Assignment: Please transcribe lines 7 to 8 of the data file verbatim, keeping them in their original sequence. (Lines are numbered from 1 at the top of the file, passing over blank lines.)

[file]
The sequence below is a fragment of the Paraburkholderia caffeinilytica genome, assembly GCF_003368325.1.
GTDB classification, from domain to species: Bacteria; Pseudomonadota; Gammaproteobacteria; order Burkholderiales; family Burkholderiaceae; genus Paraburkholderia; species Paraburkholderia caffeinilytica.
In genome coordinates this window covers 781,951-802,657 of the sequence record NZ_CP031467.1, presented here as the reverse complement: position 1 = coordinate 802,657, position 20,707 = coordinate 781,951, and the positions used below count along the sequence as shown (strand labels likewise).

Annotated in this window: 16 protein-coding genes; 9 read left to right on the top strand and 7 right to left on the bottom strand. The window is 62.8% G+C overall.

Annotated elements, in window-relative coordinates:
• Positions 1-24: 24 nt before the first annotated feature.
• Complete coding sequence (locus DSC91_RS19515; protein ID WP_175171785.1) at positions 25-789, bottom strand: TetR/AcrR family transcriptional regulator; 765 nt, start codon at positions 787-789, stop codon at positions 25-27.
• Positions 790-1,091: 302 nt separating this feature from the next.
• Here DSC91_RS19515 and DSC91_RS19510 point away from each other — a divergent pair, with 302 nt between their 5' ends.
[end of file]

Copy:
• Complete coding sequence (locus DSC91_RS19515; protein ID WP_175171785.1) at positions 25-789, bottom strand: TetR/AcrR family transcriptional regulator; 765 nt, start codon at positions 787-789, stop codon at positions 25-27.
• Positions 790-1,091: 302 nt separating this feature from the next.